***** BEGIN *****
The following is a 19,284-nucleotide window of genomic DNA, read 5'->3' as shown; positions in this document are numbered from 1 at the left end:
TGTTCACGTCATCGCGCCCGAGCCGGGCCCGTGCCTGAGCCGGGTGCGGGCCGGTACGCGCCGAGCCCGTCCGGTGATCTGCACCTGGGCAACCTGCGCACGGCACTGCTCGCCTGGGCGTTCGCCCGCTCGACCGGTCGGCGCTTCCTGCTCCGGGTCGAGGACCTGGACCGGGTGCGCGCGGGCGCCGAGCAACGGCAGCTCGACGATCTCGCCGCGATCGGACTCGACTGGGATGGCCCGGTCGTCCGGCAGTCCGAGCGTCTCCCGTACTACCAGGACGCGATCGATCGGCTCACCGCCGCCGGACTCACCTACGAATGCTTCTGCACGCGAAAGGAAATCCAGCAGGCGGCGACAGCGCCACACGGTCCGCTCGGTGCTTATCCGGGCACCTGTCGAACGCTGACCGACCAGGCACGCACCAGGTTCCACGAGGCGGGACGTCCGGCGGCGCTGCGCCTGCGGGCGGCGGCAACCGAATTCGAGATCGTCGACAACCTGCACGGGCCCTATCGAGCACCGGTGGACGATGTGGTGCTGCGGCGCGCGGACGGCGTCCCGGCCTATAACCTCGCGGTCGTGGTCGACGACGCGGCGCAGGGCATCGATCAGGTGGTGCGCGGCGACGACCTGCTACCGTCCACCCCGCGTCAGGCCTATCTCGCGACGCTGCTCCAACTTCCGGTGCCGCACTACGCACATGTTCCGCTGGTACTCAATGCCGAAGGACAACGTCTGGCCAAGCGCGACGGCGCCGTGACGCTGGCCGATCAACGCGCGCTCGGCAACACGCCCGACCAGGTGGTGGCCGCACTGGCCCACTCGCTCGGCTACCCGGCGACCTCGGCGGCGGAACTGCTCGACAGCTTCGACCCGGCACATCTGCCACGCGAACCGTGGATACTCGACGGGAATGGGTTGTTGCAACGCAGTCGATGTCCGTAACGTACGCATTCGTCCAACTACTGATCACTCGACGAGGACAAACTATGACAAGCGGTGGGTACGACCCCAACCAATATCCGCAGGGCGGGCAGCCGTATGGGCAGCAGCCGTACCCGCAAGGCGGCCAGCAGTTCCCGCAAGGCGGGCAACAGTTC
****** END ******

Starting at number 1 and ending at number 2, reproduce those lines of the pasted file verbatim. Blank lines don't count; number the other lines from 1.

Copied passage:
The following is a 19,284-nucleotide window of genomic DNA, read 5'->3' as shown; positions in this document are numbered from 1 at the left end:
TGTTCACGTCATCGCGCCCGAGCCGGGCCCGTGCCTGAGCCGGGTGCGGGCCGGTACGCGCCGAGCCCGTCCGGTGATCTGCACCTGGGCAACCTGCGCACGGCACTGCTCGCCTGGGCGTTCGCCCGCTCGACCGGTCGGCGCTTCCTGCTCCGGGTCGAGGACCTGGACCGGGTGCGCGCGGGCGCCGAGCAACGGCAGCTCGACGATCTCGCCGCGATCGGACTCGACTGGGATGGCCCGGTCGTCCGGCAGTCCGAGCGTCTCCCGTACTACCAGGACGCGATCGATCGGCTCACCGCCGCCGGACTCACCTACGAATGCTTCTGCACGCGAAAGGAAATCCAGCAGGCGGCGACAGCGCCACACGGTCCGCTCGGTGCTTATCCGGGCACCTGTCGAACGCTGACCGACCAGGCACGCACCAGGTTCCACGAGGCGGGACGTCCGGCGGCGCTGCGCCTGCGGGCGGCGGCAACCGAATTCGAGATCGTCGACAACCTGCACGGGCCCTATCGAGCACCGGTGGACGATGTGGTGCTGCGGCGCGCGGACGGCGTCCCGGCCTATAACCTCGCGGTCGTGGTCGACGACGCGGCGCAGGGCATCGATCAGGTGGTGCGCGGCGACGACCTGCTACCGTCCACCCCGCGTCAGGCCTATCTCGCGACGCTGCTCCAACTTCCGGTGCCGCACTACGCACATGTTCCGCTGGTACTCAATGCCGAAGGACAACGTCTGGCCAAGCGCGACGGCGCCGTGACGCTGGCCGATCAACGCGCGCTCGGCAACACGCCCGACCAGGTGGTGGCCGCACTGGCCCACTCGCTCGGCTACCCGGCGACCTCGGCGGCGGAACTGCTCGACAGCTTCGACCCGGCACATCTGCCACGCGAACCGTGGATACTCGACGGGAATGGGTTGTTGCAACGCAGTCGATGTCCGTAACGTACGCATTCGTCCAACTACTGATCACTCGACGAGGACAAACTATGACAAGCGGTGGGTACGACCCCAACCAATATCCGCAGGGCGGGCAGCCGTATGGGCAGCAGCCGTACCCGCAAGGCGGCCAGCAGTTCCCGCAAGGCGGGCAACAGTTC